Unanticipated challenges

Our desire to provide a resource that was up-to-date, accurate and comprehensive posed some practical challenges. First of all, any epidemiological estimate is only ever as good as the data and method that is used to produce it. While our method was able to adjust for weekly effects, it hit its limits when e.g. reporting patterns changed or included unprecedented spikes on individual days. Additionally, estimating unobserved infections requires a good quantification of the incubation period, reporting delays, and generation time. These quantities can vary over time and by location, and are complex to estimate. For many regions and time periods specific estimates were not available and so we had to make additional assumptions to account for this. Most problematically, the quality, reliability and meaning of the data from different countries varies, and we did not have the capacity to manually curate or interpret the estimates we generated with respect to this underlying variation.

Throughout the pandemic we attempted to link with local stakeholders to address some of these issues but this proved to be diffcult. We approached this in two ways. Firstly, by approaching other researchers and trying to link with them to jointly manage estimates for a particular geography related to their interests. We also released our backend data cleaning code as an open source R package, covidregionaldata5 (Palmer et al. 2021), for use by others. This allowed several datasets to be contributed by others and these could then be processed using our tooling to produce estimates with no further involvement from those maintaining access to the data itself. Of these approaches, the second approach where we maintained the front-end and estimation pipeline whilst making it easy to contribute data (and providing a useful service, i.e data cleaning, whilst doing so) was the more successful but ultimately this was a very challenging aspect of the project and we were largely unable to manage these collaborations effectively enough for this to lead to lasting collaborations. Because we did not have the capacity to manually inspect the data and estimates on a daily basis we sometimes published nonsensical estimates. Lack of capacity also meant that we struggled to explain how these came about and this caused some consternation6 at times amongst visitors to the web site. This was a particular issue for subnational estimates in countries without a unified surveillance framework, such as the USA, where reporting patterns and practices changed state by state throughout the pandemic.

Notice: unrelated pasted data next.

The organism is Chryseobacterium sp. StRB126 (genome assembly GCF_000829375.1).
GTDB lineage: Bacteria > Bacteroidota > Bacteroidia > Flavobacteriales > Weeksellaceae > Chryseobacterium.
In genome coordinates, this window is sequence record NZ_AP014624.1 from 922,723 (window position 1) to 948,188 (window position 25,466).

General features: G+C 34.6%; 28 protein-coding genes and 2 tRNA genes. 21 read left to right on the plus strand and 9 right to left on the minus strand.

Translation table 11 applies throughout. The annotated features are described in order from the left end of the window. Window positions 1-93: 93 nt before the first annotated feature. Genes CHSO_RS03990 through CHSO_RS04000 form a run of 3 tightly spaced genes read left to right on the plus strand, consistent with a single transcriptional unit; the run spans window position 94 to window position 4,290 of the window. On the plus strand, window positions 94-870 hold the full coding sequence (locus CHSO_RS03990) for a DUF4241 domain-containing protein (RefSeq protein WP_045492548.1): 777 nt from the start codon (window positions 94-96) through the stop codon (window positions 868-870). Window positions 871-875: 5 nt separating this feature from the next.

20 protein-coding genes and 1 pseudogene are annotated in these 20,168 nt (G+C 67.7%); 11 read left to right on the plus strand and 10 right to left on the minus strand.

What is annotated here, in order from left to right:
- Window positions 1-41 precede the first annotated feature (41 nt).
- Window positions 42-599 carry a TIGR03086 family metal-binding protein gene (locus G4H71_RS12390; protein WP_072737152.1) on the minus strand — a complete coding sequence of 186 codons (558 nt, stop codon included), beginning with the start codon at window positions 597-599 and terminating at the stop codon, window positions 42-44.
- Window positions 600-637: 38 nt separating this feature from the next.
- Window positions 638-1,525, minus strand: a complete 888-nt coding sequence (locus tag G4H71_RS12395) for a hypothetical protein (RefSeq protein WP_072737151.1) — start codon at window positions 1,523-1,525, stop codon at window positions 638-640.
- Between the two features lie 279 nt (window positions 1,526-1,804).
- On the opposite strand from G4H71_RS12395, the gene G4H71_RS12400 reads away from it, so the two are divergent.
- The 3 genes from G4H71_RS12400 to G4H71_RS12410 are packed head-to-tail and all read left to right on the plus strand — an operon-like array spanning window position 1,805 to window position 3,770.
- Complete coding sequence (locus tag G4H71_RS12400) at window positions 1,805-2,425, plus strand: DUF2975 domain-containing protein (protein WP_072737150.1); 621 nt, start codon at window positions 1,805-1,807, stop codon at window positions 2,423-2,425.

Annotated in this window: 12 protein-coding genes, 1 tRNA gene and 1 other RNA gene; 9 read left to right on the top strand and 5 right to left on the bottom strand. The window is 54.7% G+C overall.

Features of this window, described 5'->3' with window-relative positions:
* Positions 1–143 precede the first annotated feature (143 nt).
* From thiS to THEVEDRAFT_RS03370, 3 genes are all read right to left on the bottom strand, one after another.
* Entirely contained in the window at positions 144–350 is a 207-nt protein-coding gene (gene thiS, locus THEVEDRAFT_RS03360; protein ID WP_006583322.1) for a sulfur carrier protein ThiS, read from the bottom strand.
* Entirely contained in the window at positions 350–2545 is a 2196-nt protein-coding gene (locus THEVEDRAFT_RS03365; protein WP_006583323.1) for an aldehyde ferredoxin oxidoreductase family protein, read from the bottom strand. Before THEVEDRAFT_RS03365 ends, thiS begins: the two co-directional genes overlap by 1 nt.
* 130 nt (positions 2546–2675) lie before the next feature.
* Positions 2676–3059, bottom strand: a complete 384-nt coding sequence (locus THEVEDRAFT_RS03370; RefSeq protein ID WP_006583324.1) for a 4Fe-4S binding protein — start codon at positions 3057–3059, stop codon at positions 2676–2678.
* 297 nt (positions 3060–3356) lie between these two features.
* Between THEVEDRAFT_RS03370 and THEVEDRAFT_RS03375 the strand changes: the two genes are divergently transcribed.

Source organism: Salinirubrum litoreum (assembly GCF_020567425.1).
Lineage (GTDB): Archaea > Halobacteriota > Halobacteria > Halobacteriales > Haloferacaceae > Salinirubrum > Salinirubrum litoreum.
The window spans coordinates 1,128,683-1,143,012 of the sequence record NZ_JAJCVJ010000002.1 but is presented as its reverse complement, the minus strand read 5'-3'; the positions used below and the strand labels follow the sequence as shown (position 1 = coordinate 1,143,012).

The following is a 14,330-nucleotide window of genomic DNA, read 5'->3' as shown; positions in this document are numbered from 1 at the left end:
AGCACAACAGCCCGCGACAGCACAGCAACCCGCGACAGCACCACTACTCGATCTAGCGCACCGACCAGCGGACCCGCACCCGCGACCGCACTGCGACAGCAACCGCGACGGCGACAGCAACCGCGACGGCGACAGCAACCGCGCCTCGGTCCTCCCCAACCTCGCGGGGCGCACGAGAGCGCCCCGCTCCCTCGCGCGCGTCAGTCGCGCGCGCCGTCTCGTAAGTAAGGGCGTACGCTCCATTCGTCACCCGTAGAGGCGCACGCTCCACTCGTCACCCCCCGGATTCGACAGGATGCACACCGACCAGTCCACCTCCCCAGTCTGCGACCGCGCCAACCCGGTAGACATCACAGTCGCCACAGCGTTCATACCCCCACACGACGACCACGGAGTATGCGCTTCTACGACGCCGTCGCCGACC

Other challenges were of more technical nature. Running a model daily on thousands of national and sub national data sets takes a huge amount of computation when an appropriately complex model is used. We benefited from a very generous grant from Microsoft AI for Health that enabled us to do this (and Microsoft, too, used our estimates in their own visualisations7), and it is the end of that grant that is prompting us to conclude this work. We also received a large amount of technical help from the UK Met Office in making our set up for distributed computing8 more sustainable which required a skillset that is difficult to acquire or sustain in academia.

Finally, as for many research groups responding to the pandemic, we have been working significantly over capacity since January 2020. Producing and maintaining these estimates, and the infrastructure that supports them required a significant number of person hours, particularly prior to extensive automation and improvements in the robustness of processes, often out of hours over a prolonged period. This workload often led to more traditional academic work not being done and was likely exacerbated by a lack of the skills required to run complex models in production environments. A particular, and initially surprising, demand on time was responding to feedback from users which could often be complex, linked to public health policy in their region of interest, and sometimes abrupt, aggressive, or extremely negative.

Back to 2020…would we do it again?

With all of this in mind we have been reflecting on whether we would do this again given the situation we were facing in early 2020 and, if yes, what we would do differently. Many of the challenges mentioned above were pretty much insurmountable, particularly around data quality and curation. Probably our most useful contributions from this work were in the UK where we knew the data and its limitations particularly well and interacted directly and frequently with policy makers.

That said, it would have been difficult to predict where the focus of our work would be when producing the initial estimates for China. In a perfect world we would have had methodologically robust, well evaluated, and production ready tools available to generate epidemiological estimates, and those trained to use them, in advance of a pandemic, such that these could be readily used by ourselves as well as teams everywhere in interaction with local policy makers and with a full understanding of the underlying data and its idiosyncrasies. It is great to see that there are now initiatives towards developing production ready tools for this purpose9, and we can only hope that these will be continued to put analytics of future epidemics on a more sustainable and reliable footing.

However, we have not yet seen similar progress being made on initiatives to improve the methodological basis for these tools, evaluating their performance in different scenarios (especially low resource settings), and ensuring that there exists a pool of researchers with the right skills to make use of them in real-time and who can also communicate directly with local policy makers. Maintaining, and growing, a pool of skilled researchers able to deploy tools for situational awareness, which requires a different skill set to traditional research, is a particular hurdle as it is poorly supported by current funding models. Without sufficient support some of the progress that has been made developing researchers with these skill sets during the pandemic will almost certainly be lost.